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AnitaMarie

Black Flecks On Kiln Shelves

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Hi - I am new to firing my own kiln.  I have an old manual Cress kiln that I have used 4 times now.  I put kiln wash on my shelves each time and I after the last glaze I noticed that there are little dark flecks all over the shelves.  Is this glaze that needs to be ground off?  Or is this just something I put more kiln wash over?  I appreciate your help!  Thanks - Anita

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Any chance you are using glazes with cobalt as an ingredient? Some cobalt glazes can spit. I believe it can also happen in glazes with high concentrations of borax/colemanite. Just be careful what other wares you put next to spitting glazes so you don't end up with dark flecks on your white teapot.

 

Chances are the flecks on the shelf do not need to be ground off until they affect an item in firing or leave a mark on a foot-ring. Avoid excessive layers of kiln wash. I have little flecks on my shelves and they do not seem to be a problem.

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I will assume your kiln wash is mixed by your supplier. Which means it has a high probability of being 50/50 EPK and alumina: which would put iron spots on the list of possible suspects.  You now have 4 coats of it...

 

Nerd

 

I respectfully disagree. Commercial kiln washes are typically high in silica, because it's cheap. Much cheaper than alumina. They keep the alumina content to a minimum to save money. And I would not expect EPK of silica or alumina to have iron particles in them large enough to leave black spots on the shelves. I have used all three in my wash for  two decades and have never had spots. It's probably from glazes, or from the elements or bricks. Whatever the source, they are nothing to worry about unless they're sticking to the bottom of your pots.

 

Can you post pictures of the spots? Are they on every shelf? All over the shelf, or just near the edges?

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I agree with Neil on the 100%

The commercial washes never use much or any alumina.My homemade wash never spots with EPK and alumina 

The only possible way is rust, corrosion from thermocouple (not in protection tube) or glaze spits-my guess is glaze spits

This is where a photo would really help.

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this sounds suspiciously like the problem i had last year with my kiln.  the band of metal around the top and the handle were rusting, corroding whatever it is and dropping into the kiln with each closing of the lid.  my camera worked but the computer was not right for several days and i could not send pictures.  i could not even stop the capital letters from happening when i typed.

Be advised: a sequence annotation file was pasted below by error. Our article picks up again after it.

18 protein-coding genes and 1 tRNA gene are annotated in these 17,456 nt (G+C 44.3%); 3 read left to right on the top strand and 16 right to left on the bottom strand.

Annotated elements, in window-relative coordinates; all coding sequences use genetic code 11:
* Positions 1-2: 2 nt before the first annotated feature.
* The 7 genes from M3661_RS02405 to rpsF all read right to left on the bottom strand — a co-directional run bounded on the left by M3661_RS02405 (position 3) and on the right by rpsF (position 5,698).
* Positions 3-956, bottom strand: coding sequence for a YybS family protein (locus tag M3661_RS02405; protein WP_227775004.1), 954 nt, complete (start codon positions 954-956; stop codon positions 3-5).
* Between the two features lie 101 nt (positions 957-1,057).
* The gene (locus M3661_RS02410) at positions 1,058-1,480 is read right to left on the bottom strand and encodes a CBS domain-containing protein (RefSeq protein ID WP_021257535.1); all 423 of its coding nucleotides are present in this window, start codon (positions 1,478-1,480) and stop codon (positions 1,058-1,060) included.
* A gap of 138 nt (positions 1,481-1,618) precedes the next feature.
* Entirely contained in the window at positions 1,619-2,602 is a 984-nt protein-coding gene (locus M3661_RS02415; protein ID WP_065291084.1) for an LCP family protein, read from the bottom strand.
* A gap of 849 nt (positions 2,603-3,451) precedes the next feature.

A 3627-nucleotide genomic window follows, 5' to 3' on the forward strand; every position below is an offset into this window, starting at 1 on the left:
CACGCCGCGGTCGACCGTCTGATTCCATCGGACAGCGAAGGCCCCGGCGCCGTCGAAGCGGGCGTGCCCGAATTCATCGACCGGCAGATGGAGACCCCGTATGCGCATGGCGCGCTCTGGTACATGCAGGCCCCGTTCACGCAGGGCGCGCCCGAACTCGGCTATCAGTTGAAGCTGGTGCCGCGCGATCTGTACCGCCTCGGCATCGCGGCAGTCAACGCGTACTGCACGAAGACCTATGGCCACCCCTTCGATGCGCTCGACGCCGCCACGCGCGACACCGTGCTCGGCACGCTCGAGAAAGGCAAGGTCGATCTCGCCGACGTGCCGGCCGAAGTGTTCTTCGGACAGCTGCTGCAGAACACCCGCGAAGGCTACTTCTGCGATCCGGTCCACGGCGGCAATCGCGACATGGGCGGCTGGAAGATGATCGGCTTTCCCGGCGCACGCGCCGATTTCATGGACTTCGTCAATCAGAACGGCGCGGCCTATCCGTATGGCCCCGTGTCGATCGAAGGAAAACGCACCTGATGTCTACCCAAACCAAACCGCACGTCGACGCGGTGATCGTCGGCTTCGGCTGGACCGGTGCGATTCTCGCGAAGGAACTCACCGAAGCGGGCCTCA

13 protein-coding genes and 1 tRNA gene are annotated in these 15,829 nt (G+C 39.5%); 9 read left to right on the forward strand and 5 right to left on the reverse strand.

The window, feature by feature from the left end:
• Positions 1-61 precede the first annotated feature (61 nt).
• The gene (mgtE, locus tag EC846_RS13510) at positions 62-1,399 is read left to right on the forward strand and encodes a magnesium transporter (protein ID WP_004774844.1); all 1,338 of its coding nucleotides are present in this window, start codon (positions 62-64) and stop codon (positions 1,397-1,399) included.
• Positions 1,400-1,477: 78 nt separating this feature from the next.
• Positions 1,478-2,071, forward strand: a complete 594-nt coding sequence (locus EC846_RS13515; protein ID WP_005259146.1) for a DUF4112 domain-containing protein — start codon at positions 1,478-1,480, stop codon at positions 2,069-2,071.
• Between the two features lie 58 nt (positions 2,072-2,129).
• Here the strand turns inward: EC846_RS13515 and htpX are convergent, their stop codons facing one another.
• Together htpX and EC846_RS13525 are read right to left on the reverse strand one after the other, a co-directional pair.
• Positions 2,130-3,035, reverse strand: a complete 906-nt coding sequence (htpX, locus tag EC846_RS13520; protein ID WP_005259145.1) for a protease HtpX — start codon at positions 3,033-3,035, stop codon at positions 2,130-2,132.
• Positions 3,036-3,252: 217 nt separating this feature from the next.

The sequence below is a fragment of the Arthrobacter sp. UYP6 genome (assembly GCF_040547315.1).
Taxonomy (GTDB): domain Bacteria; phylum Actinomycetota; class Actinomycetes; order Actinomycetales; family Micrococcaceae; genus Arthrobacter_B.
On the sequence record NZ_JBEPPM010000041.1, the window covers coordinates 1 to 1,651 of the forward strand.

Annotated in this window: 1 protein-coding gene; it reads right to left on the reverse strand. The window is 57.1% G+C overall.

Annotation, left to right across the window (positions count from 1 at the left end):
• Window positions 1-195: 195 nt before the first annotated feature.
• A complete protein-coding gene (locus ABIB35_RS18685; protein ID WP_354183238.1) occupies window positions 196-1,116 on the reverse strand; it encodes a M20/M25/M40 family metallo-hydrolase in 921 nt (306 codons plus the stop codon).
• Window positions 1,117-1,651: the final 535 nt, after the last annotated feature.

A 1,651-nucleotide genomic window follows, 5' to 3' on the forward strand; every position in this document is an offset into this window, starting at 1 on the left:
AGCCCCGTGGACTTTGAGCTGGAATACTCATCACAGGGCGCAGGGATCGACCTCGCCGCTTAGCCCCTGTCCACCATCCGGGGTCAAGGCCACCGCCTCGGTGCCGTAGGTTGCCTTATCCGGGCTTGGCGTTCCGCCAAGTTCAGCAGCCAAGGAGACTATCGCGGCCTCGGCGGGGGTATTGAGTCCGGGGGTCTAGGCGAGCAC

any photo of the "problem" would look exactly like pepper being sprinkled on white paper.  if that is something a technician cannot picture, he/she is in the wrong field.  being told that things were falling through the lid because i mentioned a hairline crack was insulting and unnecessary.  being yelled at by the owner was worse. this happened for a very long time before i noticed what it was.  tiny black specks in glaze or on shelves.  

 

i now wirebrush the lid when it is closed and rub it with some denim from a pair of old jeans.  the dust does not happen anymore.  a piece of paper on the top of the wall works well, too.  i remove it as the lid goes down.  very little speckling.

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Good to know! And timely--my next firing will have some cobalt glazed pieces, so now I will watch the placement! 

 

My friend used to put her pots so close they were almost touching. She had some blues and teals that would spit on any lighter colored pieces nearby with a "blush" of blue. If it had been all over it would have been pretty but in just one spot it became a glaze flaw. Now when I load the kiln, I focus less on packing every available inch and make sure all glazed pieces have enough space to pass my hand through (about half an inch of space) although I do occasionally put two pieces of the same color closer than that. And I never have problems with spitting even with my darkest glazes.

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This must be a cone 6 issue more than cone 10 reduction??

I pack pots as close as possible and only rarely have any of this-usually a straight cobalt blue or a copper red.

In hundreds of cubic foot loads its very rare.

Any thoughts on cone 6 doing this more than cone10?

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Neil said- Commercial kiln washes are typically high in silica,

 

 

Nerd said- assume your kiln wash is mixed by your supplier.

The assumption would be it is properly mixed: but that is an assumption. Easily enough to spread a teaspoon dry on a shelf: see if it spots in the next firing. Which would mean there is more than just EPK involved;

 

Nerd

 

I respectfully disagree with your respective disagreement. ---say that real fast five times 

 

I noticed that there are little dark flecks all over the shelves.

that strikes me as being more than just glaze spitting, but not impossible either. If it was spitting that much, are the other pieces reflecting that as well? Or all of them have the same glaze? Pictures would most certainly help.

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